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SALT LAKE CITY -- A Utah lawmaker working on a statewide ban of spice is now revealing more details about his bill. The proposed legislation would restrict the sale and possession of spice.
"Law enforcement would have a way to test for [spice]," explains Rep. Gage Froerer, R-Huntsville. "As people were found to be under the influence of spice while they're driving, it would have the same ramifications as alcohol and other drugs."
The bill is still in its preliminary phase. Froerer says he'll unveil the full details of it in the next month.
"This is not an Ogden problem or a Utah County problem," Froerer says. "This is a statewide problem. Therefore, it's best controlled at the state level."
This is not an Ogden problem or a Utah County problem. This is a statewide problem. Therefore, it's best controlled at the state level.
–Rep. Gage Froerer, R-Huntsville
Froerer also says shops selling spice are seizing upon the demand for the substance, and he's concerned for kids.
"It's not being sold at those stores for use as incense," says Froerer. "It's being sold as a drug. That's why people are paying $40 and $60 a gram for that product."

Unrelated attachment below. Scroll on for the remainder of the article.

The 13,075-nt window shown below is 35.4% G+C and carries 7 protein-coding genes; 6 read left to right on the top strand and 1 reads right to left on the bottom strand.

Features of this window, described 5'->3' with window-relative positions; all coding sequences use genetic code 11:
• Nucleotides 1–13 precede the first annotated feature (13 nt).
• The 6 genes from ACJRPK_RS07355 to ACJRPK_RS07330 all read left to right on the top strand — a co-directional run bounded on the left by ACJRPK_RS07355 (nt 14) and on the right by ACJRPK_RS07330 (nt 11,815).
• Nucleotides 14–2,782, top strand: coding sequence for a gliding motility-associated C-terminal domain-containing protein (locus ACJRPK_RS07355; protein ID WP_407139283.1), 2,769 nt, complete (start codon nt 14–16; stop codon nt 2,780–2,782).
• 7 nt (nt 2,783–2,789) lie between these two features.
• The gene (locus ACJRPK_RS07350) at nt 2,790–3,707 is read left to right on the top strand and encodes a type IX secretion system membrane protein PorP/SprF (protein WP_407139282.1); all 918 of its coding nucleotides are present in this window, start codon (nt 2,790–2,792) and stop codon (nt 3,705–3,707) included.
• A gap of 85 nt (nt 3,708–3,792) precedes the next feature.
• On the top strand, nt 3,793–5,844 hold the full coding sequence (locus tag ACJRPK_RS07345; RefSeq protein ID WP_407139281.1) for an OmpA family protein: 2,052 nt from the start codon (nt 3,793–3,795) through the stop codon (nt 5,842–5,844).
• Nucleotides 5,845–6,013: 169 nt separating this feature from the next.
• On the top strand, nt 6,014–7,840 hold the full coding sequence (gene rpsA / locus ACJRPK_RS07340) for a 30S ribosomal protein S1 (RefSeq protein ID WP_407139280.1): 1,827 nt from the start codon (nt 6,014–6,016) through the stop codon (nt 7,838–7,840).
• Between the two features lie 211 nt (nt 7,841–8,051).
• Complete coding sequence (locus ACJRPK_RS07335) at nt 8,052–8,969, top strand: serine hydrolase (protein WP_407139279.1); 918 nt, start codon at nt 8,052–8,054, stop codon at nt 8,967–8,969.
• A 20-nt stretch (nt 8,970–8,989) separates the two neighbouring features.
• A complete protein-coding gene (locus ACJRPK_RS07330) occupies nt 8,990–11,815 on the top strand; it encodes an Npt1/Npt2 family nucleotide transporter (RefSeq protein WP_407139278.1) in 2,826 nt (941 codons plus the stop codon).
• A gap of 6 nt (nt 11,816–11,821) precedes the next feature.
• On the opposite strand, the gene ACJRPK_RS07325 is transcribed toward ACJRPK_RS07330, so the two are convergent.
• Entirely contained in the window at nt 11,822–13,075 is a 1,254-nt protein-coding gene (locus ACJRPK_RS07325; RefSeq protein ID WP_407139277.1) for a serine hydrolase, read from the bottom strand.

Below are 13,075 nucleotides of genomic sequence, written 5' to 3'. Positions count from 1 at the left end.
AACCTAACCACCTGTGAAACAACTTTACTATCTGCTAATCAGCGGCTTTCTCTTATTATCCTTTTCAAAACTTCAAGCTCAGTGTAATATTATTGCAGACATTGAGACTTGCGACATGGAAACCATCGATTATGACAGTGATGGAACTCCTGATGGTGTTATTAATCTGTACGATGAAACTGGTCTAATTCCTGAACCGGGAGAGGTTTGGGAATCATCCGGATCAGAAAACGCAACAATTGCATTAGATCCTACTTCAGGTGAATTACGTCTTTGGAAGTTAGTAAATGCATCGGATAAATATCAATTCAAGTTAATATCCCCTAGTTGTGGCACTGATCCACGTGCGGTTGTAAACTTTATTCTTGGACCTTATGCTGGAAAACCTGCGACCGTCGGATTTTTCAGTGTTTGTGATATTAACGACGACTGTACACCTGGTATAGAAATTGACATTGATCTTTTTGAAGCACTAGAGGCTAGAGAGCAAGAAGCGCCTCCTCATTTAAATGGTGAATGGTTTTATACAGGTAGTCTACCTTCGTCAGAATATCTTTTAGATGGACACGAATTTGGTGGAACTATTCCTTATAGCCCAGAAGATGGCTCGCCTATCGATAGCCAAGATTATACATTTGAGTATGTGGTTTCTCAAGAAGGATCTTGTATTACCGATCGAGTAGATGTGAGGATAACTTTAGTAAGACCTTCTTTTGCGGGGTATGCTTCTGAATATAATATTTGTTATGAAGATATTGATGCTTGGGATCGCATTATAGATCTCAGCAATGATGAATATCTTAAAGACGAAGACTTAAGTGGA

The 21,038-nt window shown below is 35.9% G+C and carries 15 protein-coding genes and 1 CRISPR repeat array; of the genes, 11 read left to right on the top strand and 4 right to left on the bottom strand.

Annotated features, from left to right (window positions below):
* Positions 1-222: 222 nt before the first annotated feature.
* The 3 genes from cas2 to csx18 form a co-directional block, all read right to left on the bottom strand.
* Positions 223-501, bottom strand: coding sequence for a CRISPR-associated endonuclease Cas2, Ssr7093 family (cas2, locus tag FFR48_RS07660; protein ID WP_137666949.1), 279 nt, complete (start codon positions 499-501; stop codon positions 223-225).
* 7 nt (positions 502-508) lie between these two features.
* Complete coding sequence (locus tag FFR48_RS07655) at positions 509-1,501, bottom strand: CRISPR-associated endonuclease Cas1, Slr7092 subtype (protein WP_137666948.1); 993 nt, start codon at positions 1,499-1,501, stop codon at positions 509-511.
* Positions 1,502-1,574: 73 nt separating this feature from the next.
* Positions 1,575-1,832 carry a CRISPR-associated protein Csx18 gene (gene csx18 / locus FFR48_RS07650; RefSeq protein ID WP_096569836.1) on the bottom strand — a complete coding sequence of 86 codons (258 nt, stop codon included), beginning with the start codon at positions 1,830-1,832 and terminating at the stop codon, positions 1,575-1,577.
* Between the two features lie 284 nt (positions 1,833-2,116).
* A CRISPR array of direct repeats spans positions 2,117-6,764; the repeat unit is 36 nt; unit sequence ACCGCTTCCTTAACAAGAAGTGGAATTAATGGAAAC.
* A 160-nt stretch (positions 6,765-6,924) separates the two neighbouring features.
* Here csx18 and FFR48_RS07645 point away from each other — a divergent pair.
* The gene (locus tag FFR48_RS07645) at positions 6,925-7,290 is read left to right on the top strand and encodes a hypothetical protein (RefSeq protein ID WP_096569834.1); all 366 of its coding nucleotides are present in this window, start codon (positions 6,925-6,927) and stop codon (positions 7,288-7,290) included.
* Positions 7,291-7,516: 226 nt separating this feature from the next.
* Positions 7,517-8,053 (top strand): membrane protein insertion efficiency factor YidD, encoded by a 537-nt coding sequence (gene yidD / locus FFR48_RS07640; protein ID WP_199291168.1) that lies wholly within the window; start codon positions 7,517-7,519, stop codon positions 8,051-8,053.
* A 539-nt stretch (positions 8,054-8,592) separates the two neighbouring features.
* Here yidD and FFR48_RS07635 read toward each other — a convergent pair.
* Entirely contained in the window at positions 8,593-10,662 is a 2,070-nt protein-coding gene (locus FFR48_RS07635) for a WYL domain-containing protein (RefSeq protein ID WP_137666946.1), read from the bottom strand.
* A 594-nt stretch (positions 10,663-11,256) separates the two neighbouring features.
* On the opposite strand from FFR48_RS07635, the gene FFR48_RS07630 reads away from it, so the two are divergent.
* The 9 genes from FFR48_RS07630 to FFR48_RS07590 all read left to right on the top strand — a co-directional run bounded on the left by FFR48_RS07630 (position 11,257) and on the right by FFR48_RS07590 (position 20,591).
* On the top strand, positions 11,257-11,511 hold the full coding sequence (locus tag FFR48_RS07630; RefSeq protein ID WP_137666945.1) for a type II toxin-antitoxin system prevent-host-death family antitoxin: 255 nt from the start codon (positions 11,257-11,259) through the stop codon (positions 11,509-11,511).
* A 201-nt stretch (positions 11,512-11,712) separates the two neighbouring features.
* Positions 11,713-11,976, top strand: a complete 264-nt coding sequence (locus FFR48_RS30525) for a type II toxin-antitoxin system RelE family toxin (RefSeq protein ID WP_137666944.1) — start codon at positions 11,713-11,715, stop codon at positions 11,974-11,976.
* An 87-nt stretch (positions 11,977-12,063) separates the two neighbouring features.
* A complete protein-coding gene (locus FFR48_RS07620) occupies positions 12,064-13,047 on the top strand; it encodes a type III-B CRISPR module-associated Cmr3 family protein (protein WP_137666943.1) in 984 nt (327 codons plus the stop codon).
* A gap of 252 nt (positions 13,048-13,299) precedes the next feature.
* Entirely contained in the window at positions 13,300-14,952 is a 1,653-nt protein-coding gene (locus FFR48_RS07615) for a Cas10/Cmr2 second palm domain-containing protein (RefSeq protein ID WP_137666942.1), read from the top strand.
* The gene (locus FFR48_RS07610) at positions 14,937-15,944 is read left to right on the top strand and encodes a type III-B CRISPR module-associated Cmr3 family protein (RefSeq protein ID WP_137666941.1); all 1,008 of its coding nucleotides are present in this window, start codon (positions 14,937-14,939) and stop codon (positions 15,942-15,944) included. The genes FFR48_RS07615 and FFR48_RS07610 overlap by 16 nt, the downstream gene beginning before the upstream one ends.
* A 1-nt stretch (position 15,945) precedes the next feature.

Froerer is concerned at how kids are abusing spice and how it is readily available to youth. He wants to get a jump on it now before things get worse.
"We know that some kids do not get an instantaneous high or a marijuana high off of this," explains Froerer. "So they'll take additional dosages and then all of a sudden they're in the hospital."
Meanwhile, experts are not placing spice in the same category as illicit drugs such as heroin or methamphetamine. Froerer says to give it time.
"Medical research would indicate that we don't know what the long-term effects or impact of this synthetic drug would be," he says.